Yes I'd like to talk myself into this, I won't hide that fact. But at the end of the day I'm pretty chicken when it comes to this kind of stuff. My research is in it's very early stages. And all those things you mention I appreciate and indeed will find them out before I put up any cash.

    Don't assume that those who moved on the other opportunities you passed up are succeeding. Just because a business is opened and operating doesn't mean they are making a dime or aren't losing their shirt. There are lots of people out there with inherited money who go into businesses they know nothing about but feel as though they have to show their family members that they can actually succeed at doing things. I know because I spent 35 years working with ultra high net worth individuals and would sit with entire families talking about their lives and how they use the income, and sometimes principal, distributions from their trusts. One woman was buying individual condo apartments in NYC and renting the out. When we went over the number it turned out she was making 1% on her investment. And that was based upon a casual discussion about her expenses. I would not doubt that she was actually losing money because she probably was not forthcoming about other funds she had put into the units. And there are countless other conversations that were very similar. You get the point. Stick to your own business plan. It's good to know that you are being very careful and thorough in your review of each opportunity. When the right one comes along, you will know it. Until then, happy hunting. The process of looking is a learning experience in and of itself.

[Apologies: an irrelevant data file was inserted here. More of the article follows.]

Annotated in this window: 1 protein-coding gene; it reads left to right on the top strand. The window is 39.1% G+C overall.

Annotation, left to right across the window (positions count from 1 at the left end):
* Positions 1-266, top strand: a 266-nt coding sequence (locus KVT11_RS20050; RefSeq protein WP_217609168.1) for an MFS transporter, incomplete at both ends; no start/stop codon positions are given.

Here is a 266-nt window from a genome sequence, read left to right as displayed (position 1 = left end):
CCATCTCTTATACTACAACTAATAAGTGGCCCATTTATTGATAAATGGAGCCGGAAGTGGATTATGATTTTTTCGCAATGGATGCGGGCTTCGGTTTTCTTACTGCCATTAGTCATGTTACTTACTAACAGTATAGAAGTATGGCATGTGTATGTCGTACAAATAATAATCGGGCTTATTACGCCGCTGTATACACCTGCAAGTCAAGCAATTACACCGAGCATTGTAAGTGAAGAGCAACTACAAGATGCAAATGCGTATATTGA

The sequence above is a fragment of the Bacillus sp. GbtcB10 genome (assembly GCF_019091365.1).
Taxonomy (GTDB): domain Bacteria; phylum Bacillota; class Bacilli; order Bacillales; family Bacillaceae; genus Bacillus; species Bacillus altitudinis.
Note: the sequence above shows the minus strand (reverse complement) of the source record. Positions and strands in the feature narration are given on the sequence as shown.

Absurdity is the only reality - FZ

  8. #18
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    May 2014
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    Kansas City
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    1,359
    Quote Originally Posted by coffeedog View Post
    Musicphan, it sounds like you have some valuable insider knowledge. When you say you are a commercial roaster, I assume that means you sell coffee to coffee shops? What are some characteristics of successful small town coffee shops based on your observations?